Mitch McConnell
Credit: Gage Skidmore/Flickr

Ed Kilgore looks at the polling data and the landscape for the 2018 congressional elections and makes the point that Trump isn’t as unpopular as you might like to believe and that, even if he were, the Republicans are not yet vulnerable to a 2010-like shellacking in the next midterms.

Ed’s right.

I wrote about this in a very pessimistic piece we published on February 10th. My conclusion was that we’ve arrived at a point where the Democrats can win the popular vote and lose the presidency, win the popular vote and lose seats in the Senate, and win the popular vote and not gain control of the House. The first of those just happened for the second time in the last five presidential elections, and the latter two are more likely than not to happen in 2018.

As a result, the Republicans don’t fear accountability as much as they should, and certainly are less subject to external pressure than the Democrats.

The concern I expressed is that “the Republicans’ advantages are currently so great that we cannot get any accountability…and, soon, there’s a real risk of a breakdown in public order when people finally realize that our country is no longer even passingly representative.”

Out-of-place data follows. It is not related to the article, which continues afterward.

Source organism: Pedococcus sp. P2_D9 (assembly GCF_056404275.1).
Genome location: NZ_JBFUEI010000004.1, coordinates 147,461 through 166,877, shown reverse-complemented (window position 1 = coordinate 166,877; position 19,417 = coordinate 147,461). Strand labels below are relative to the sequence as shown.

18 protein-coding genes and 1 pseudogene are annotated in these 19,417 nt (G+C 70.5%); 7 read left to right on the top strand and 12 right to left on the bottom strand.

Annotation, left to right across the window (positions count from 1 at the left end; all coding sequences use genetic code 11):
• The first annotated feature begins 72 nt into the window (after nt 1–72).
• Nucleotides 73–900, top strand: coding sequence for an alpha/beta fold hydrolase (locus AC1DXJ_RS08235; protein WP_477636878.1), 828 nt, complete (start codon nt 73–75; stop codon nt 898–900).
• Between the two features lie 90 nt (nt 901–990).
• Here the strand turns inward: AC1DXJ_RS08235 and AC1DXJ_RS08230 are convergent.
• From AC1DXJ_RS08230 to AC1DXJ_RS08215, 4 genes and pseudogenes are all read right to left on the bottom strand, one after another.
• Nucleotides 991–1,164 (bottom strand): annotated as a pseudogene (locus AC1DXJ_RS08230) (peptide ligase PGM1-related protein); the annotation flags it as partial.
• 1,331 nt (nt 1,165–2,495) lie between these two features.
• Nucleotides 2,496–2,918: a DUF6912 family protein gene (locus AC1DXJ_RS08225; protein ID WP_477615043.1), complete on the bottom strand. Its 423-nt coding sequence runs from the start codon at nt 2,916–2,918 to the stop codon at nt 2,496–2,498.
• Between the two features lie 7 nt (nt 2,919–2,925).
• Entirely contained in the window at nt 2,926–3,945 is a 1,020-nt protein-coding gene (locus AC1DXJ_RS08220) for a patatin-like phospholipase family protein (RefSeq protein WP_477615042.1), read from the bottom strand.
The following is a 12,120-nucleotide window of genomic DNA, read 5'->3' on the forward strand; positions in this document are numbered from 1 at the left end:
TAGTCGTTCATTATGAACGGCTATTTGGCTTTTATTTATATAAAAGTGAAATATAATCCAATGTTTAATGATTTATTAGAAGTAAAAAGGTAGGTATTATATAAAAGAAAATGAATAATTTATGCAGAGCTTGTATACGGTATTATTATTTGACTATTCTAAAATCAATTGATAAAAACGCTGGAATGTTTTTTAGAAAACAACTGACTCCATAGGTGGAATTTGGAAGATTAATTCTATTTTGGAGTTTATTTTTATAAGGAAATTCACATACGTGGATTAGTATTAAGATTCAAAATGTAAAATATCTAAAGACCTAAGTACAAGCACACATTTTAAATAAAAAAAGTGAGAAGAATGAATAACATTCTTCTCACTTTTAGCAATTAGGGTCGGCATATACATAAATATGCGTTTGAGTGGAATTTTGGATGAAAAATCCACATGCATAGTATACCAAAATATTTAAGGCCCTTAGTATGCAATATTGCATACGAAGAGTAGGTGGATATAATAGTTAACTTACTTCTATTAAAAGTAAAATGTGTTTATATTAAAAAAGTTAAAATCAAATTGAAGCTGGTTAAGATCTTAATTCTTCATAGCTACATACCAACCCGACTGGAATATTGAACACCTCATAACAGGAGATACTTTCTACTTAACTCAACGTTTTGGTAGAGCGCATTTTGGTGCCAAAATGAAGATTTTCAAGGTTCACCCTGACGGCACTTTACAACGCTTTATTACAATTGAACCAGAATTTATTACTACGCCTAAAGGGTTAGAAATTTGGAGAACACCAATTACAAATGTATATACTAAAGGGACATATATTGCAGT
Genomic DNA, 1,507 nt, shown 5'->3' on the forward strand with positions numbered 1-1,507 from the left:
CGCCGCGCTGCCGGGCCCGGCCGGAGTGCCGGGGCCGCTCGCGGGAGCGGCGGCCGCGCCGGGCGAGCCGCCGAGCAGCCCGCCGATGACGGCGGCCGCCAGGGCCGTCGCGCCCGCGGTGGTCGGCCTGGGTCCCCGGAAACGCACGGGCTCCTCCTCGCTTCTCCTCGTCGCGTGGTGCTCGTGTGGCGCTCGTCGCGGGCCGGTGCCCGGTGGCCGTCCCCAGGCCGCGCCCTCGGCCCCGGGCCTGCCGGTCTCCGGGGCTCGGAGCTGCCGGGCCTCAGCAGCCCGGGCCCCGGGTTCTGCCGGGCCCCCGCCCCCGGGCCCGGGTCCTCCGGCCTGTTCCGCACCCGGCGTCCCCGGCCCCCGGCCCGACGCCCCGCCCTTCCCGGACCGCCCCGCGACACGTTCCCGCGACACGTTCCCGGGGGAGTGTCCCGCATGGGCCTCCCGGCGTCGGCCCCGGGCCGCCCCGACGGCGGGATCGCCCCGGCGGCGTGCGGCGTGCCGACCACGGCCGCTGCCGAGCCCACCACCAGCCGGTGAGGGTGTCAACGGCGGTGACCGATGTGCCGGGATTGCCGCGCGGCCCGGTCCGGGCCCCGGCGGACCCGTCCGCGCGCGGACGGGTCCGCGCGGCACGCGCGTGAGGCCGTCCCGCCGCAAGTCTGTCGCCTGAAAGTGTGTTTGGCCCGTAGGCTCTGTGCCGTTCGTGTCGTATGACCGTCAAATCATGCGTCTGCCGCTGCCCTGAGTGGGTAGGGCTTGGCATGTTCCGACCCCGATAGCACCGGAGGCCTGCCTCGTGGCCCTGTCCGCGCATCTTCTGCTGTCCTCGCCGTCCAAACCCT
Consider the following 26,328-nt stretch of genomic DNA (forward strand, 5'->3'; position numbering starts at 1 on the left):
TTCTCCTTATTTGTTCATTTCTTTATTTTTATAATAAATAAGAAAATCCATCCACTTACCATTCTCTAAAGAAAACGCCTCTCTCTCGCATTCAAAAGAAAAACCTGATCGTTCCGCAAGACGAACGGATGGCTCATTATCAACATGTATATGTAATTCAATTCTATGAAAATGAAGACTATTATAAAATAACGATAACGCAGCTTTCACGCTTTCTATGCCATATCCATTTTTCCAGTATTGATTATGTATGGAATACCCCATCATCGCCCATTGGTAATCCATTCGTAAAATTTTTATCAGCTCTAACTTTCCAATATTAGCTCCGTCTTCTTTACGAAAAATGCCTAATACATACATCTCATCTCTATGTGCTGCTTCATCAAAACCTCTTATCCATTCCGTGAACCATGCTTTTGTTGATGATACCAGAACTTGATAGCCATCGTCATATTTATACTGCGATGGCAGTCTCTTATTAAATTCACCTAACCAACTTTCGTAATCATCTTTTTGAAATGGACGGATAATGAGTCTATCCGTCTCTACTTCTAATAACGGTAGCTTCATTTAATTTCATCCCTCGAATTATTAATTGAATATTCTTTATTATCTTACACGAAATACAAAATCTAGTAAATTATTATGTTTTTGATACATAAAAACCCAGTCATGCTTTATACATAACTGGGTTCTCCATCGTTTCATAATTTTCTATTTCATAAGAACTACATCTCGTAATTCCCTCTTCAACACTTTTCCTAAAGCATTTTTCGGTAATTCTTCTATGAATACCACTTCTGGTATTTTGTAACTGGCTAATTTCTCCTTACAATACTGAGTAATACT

For now, disgruntled Americans are marching peacefully and gently trolling town hall meetings, but this strikes me as energy that needs to see results. They haven’t yet realized what they’re up against, and if they ever do realize it there will be less peace and gentleness to their approach.

A lot of people woke up from a slumber on election day, and more people are getting mobilized against Trump every day, but the system is rigged so heavily against them that they can win the elections by millions of votes and wind up with less power than when they began, or, at least, not enough additional power to make any meaningful difference.

I don’t see how we can maintain faith in a political system like this.

As for the Democrats, they need to break out of their urban comfort zones because they’ll never win back the House or State legislatures with the geographic base that they have now. The situation was barely tolerable when it seemed like they had a lock on the White House, but it’s plainly not acceptable now.

I don’t blame the Republicans for liking this system, since it so greatly favors them, but they shouldn’t be complacent about the country’s willingness to accept their right to lead. For now, people are frustrated and fearful but they still have hope. When they realize that that hope is unfounded, there is going to be trouble.

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Martin Longman is the web editor for the Washington Monthly. See all his writing at